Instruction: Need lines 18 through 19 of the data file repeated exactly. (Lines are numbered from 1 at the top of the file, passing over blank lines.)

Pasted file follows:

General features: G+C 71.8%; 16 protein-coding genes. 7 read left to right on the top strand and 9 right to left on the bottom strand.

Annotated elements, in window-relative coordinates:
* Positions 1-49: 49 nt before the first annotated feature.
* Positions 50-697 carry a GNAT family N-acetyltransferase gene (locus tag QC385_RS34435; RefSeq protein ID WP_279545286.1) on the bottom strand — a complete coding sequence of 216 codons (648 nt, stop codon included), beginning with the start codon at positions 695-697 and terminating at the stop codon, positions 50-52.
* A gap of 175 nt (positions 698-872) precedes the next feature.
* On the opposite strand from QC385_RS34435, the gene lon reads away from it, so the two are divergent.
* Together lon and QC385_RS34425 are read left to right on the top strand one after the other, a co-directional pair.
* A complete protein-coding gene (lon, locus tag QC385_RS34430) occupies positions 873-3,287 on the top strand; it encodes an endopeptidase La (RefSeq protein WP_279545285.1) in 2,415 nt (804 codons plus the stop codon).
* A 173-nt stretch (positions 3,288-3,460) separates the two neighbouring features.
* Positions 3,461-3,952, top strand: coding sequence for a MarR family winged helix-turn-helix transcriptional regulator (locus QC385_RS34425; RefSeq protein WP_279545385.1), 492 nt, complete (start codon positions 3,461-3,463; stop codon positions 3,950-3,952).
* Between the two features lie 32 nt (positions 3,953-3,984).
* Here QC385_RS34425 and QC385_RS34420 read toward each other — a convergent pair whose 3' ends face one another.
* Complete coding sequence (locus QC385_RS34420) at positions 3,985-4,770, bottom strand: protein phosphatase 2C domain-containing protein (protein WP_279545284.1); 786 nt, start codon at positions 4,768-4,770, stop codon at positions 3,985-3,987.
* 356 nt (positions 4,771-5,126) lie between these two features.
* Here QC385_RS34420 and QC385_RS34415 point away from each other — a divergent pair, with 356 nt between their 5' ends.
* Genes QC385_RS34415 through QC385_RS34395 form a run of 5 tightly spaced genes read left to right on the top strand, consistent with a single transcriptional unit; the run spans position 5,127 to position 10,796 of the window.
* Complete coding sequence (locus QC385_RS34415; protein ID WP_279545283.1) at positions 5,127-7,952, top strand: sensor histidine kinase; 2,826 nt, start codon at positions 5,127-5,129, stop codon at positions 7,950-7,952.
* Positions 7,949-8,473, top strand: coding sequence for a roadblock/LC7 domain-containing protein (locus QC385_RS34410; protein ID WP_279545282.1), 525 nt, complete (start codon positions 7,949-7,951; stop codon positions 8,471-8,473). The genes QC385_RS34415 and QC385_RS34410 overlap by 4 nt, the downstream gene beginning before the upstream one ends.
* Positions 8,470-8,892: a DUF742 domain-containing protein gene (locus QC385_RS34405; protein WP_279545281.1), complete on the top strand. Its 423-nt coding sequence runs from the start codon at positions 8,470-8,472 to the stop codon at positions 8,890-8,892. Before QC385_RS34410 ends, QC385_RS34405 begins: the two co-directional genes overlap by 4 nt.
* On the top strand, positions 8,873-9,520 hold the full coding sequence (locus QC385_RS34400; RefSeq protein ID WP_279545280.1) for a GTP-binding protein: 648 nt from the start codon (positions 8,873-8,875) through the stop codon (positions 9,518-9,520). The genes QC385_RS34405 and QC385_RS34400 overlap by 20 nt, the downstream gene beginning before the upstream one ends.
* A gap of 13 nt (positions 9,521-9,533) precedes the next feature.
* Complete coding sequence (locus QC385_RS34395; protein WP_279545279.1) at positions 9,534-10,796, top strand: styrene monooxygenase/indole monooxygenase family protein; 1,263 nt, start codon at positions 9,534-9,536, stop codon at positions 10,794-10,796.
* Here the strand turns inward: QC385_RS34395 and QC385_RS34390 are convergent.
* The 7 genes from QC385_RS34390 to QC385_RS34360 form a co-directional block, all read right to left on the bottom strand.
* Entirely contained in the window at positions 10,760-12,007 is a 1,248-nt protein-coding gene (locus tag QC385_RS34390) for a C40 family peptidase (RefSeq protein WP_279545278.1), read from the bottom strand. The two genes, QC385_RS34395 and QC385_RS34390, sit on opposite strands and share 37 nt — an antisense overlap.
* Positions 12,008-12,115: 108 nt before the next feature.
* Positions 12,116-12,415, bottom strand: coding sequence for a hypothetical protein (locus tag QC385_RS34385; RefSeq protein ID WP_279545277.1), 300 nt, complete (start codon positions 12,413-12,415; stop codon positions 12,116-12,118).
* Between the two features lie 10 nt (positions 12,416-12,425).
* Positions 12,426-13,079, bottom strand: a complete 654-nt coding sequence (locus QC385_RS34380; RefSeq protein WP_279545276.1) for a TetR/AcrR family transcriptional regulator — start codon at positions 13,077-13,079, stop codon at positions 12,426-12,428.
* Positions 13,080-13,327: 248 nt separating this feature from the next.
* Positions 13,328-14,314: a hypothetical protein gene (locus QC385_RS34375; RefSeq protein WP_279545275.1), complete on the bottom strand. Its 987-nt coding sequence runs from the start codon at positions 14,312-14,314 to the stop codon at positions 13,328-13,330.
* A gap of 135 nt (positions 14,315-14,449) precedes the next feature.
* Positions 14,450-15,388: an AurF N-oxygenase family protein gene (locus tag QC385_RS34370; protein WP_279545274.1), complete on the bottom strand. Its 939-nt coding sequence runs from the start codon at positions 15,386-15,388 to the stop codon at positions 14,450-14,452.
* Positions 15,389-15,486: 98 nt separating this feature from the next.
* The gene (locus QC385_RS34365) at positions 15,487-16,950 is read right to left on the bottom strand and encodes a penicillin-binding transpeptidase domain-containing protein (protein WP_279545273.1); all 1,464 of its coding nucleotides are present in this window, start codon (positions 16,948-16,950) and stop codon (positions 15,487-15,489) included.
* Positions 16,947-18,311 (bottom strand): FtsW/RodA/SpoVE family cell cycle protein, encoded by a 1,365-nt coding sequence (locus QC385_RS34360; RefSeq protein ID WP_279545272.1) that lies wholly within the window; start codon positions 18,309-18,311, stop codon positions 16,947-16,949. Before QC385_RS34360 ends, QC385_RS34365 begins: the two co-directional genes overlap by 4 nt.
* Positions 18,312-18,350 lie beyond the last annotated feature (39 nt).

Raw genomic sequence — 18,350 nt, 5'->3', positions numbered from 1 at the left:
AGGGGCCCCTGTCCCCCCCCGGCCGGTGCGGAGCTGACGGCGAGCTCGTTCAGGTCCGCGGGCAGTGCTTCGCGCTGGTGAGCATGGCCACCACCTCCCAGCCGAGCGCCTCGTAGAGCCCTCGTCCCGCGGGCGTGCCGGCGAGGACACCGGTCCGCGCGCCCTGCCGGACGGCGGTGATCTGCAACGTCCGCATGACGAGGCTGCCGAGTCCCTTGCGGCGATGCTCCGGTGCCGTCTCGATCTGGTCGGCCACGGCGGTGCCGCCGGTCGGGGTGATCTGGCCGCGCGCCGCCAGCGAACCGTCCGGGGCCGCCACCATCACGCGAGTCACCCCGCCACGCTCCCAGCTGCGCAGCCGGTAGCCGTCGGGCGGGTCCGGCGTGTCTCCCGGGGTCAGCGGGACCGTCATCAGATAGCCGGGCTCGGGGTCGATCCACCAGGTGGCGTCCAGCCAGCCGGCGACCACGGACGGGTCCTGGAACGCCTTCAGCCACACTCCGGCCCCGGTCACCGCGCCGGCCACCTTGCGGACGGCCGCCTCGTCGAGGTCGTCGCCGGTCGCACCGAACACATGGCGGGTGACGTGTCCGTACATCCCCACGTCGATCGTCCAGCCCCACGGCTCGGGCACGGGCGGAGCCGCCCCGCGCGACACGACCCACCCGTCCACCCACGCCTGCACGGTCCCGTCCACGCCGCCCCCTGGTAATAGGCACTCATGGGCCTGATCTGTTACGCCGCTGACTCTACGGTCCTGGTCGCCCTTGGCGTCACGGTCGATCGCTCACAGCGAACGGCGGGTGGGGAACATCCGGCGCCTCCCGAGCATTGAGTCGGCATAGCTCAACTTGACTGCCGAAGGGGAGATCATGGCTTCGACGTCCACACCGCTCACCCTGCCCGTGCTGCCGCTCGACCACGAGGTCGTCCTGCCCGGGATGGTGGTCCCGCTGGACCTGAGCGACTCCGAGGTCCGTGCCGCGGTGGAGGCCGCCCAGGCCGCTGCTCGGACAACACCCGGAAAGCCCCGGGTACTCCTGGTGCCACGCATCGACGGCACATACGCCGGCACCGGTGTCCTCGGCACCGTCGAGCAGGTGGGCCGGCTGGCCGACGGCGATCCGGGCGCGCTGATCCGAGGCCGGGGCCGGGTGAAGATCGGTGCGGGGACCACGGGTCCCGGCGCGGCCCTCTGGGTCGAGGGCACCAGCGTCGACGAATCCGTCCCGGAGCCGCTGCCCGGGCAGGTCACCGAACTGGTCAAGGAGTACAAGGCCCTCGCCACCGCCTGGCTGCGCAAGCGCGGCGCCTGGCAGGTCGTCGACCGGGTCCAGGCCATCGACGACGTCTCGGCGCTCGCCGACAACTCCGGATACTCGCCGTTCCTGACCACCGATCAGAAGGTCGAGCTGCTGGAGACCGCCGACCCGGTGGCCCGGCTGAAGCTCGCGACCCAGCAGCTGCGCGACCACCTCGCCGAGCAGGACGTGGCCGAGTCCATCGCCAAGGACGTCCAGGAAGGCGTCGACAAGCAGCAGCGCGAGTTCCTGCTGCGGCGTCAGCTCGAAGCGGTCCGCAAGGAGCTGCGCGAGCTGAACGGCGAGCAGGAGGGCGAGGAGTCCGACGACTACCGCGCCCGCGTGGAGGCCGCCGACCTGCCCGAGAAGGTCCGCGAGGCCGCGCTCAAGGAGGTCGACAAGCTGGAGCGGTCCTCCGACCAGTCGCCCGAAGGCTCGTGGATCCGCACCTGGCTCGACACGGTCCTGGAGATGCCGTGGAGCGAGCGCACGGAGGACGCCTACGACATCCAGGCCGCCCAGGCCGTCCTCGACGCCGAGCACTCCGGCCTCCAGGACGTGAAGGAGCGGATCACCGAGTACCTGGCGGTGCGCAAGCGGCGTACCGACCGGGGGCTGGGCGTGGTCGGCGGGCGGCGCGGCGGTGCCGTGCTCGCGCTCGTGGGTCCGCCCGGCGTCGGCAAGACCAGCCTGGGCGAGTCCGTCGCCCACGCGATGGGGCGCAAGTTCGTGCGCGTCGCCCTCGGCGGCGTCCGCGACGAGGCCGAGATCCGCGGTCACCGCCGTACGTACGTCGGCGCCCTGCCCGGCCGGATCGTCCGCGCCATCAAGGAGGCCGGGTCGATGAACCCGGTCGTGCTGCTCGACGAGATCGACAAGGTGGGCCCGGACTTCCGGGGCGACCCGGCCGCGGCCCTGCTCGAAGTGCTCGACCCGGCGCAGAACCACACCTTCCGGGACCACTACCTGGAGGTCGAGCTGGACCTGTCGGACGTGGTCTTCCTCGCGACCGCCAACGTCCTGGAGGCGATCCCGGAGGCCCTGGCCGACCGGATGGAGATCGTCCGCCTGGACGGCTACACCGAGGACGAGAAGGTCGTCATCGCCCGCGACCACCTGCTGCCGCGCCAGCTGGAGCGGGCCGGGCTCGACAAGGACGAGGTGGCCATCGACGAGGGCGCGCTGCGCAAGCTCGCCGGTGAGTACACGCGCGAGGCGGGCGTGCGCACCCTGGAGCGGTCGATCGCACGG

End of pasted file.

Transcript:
* Positions 7,949-8,473, top strand: coding sequence for a roadblock/LC7 domain-containing protein (locus QC385_RS34410; protein ID WP_279545282.1), 525 nt, complete (start codon positions 7,949-7,951; stop codon positions 8,471-8,473). The genes QC385_RS34415 and QC385_RS34410 overlap by 4 nt, the downstream gene beginning before the upstream one ends.
* Positions 8,470-8,892: a DUF742 domain-containing protein gene (locus QC385_RS34405; protein WP_279545281.1), complete on the top strand. Its 423-nt coding sequence runs from the start codon at positions 8,470-8,472 to the stop codon at positions 8,890-8,892. Before QC385_RS34410 ends, QC385_RS34405 begins: the two co-directional genes overlap by 4 nt.